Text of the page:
The Massachusetts Medical Society surveyed 900 of its members, including family doctors, obstetricians and gynecologists and general surgeons, who reported practicing so-called "defensive medicine."
The report found that 83 percent of physicians surveyed reported practicing defensive medicine and that an average of 18 to 28 percent of tests, procedures and referrals and consultations, and 13 percent of hospitalizations were ordered solely out of fear of being sued.
Here is the full article:
Diagnosed with CD in 1994;
In 1994 I was treated with Pentasa of no avail. Have being treated with Chinese herbal medicines for over 10 years.
This is frightening. It reminds me that if my family doctor makes a honest mistake, he cannot even explain or apologize for his mistake. It makes for huge trust issues, when the relationship can be life or death for some of us. In our state, lawmakers are working for tort reform, but that lets them off the hook cheeply, even if it is a not so honest mistake. There are no easy answers.
Post Edited (Margie11) : 11/18/2008 10:03:05 AM (GMT-7)
This is an issue I have worked on in the public policy arena and it one of the most frustrating things in our society. Essentially, the courts and the legal profession insist on regarding the practice of medicine as a science, when in fact it is an art. They expect predictable outcomes when, as all Crohnies know too well, each patient is unique and each disease course distinctive. So we have grafted a "we know what should always happen and we will sue anyone involved in a varient outcome" legal expectation on a field where the reality is that there are no absolute certainties and no assurances that everyone will get well every time. The prototype was the explosion of costly lawsuits in cases of cerebral palsy . . . doctors were being held accountable for tens of millions of dollars for "causing" CP, when in fact there was no real evidence that CP was anything other than bad luck in many cases. The result? More C-sections as defensive medicine, higher costs, longer hospital stays, etc.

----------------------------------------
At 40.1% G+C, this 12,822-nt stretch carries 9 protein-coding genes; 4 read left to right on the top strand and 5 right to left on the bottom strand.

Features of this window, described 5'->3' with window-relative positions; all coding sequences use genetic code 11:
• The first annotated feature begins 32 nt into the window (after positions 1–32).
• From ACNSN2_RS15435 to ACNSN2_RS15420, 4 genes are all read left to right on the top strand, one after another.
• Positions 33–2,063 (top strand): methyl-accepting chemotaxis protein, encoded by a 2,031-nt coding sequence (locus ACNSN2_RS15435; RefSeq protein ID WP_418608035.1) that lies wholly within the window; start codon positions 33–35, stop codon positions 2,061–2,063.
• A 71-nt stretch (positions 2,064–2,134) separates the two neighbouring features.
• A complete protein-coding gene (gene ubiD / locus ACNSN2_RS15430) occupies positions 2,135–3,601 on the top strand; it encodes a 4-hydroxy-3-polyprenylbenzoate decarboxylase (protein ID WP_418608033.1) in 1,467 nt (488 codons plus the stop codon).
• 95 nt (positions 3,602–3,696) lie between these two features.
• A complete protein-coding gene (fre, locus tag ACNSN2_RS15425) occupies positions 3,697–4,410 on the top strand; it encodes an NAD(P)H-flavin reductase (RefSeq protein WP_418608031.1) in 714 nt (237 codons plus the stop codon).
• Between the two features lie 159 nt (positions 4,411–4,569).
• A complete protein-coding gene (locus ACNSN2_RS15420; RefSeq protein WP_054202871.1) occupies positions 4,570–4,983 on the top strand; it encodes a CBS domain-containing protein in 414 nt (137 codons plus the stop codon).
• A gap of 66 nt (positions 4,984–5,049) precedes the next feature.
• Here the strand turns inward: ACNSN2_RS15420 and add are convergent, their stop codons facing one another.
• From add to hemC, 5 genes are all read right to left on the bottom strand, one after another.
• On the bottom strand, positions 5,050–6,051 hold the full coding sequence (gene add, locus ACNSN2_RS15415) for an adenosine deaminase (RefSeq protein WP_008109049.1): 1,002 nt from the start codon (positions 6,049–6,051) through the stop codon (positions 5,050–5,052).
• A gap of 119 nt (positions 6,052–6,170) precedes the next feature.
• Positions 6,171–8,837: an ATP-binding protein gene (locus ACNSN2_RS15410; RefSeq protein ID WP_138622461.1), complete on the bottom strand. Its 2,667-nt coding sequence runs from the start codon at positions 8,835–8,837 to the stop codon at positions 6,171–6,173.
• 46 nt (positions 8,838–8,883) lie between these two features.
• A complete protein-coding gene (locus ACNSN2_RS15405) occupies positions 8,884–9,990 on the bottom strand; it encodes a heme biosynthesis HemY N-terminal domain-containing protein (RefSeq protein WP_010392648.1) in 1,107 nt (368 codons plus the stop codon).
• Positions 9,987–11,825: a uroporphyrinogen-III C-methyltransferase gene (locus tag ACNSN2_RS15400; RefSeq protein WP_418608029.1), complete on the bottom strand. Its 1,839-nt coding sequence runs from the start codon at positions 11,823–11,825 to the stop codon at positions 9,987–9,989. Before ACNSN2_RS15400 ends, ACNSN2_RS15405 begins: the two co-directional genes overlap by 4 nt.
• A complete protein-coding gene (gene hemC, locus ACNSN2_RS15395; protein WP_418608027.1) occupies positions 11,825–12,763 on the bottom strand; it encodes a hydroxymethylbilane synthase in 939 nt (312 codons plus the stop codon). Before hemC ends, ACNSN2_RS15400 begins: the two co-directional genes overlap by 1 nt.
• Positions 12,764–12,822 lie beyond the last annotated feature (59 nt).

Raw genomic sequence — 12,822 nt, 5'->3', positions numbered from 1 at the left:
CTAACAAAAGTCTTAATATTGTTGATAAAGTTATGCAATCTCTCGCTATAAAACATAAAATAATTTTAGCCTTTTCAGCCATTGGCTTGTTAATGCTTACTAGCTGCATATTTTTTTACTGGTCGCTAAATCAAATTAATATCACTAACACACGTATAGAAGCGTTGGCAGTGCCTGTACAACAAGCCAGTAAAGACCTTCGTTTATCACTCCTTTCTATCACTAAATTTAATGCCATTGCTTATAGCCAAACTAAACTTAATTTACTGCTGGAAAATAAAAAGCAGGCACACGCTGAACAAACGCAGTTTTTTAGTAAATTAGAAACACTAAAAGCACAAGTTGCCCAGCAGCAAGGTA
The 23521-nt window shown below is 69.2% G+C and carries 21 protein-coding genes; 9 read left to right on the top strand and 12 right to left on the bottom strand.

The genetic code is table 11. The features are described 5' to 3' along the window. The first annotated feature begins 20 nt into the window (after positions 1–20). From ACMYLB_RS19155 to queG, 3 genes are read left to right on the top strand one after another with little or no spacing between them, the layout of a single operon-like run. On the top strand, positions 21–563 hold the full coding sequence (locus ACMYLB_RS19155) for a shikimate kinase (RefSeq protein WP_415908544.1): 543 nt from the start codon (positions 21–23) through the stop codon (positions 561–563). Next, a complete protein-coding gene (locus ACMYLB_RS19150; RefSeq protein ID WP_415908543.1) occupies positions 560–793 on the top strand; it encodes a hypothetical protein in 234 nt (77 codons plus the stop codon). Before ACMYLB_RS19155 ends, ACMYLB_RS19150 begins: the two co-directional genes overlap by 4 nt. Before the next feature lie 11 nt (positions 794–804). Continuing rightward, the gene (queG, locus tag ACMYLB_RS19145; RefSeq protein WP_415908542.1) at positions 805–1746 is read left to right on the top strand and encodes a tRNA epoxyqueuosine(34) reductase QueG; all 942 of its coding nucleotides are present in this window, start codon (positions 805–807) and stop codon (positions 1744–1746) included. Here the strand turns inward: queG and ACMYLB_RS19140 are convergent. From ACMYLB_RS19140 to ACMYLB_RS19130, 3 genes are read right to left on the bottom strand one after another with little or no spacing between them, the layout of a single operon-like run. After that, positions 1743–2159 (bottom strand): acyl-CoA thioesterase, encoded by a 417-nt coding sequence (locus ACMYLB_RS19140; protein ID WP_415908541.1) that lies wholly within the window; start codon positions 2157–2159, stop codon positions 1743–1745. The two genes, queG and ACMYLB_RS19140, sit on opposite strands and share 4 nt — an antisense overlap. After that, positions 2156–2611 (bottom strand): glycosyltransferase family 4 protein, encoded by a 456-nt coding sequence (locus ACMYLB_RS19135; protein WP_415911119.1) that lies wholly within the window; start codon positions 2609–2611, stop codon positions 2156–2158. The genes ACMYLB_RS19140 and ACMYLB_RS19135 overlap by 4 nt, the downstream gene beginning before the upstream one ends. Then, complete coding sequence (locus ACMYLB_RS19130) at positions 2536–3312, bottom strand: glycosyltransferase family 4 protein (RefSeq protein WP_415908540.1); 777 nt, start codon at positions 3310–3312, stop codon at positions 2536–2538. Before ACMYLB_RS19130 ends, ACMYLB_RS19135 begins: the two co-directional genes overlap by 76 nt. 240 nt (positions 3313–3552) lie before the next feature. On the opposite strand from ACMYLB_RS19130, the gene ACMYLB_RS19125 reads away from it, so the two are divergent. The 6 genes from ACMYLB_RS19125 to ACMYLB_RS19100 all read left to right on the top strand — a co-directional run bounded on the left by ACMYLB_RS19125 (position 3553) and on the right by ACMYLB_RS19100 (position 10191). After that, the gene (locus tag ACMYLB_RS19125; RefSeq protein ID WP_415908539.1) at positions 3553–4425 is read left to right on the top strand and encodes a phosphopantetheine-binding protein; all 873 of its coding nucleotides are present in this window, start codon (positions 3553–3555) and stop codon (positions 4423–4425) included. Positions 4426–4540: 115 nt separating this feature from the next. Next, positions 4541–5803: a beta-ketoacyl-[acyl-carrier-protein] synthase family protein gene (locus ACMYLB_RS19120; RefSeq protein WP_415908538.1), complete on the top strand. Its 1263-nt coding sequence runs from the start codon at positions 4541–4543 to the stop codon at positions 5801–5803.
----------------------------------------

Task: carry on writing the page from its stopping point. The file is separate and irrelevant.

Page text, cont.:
There is room for adequate compensation in cases of true medical malpractice resulting in real harm from actual, provable negligence. . . but those cases are only a small fraction of those filed and settled. The norm is more like the CP casesd above, or the sometimes preposterous ones we all read about. Expecting perfection from an imperfect field is always self-defeating. Next time you get a bill for some tests you probably did not need, thank a lawyer . . .
just a zebra...
Post Edited (MMMNAVY) : 11/18/2008 9:59:11 AM (GMT-7)
Those unnecessary tests, ordered out of "defensive medicine", not only increased the health care costs, but also exposed patients to harmful radiations and other side effects.
MRI contrast side effects could lead to a painful and disfiguring disorder for those with kidney problems or impaired renal function. Nephrogenic Systemic Fibrosis, also known as Nephrogenic Fibrosing Dermopathy (NFS/NFD), is a progressive disease which has been observed in kidney patients after receiving a gadolinium based magnetic resonance imaging (MRI) contrast agent.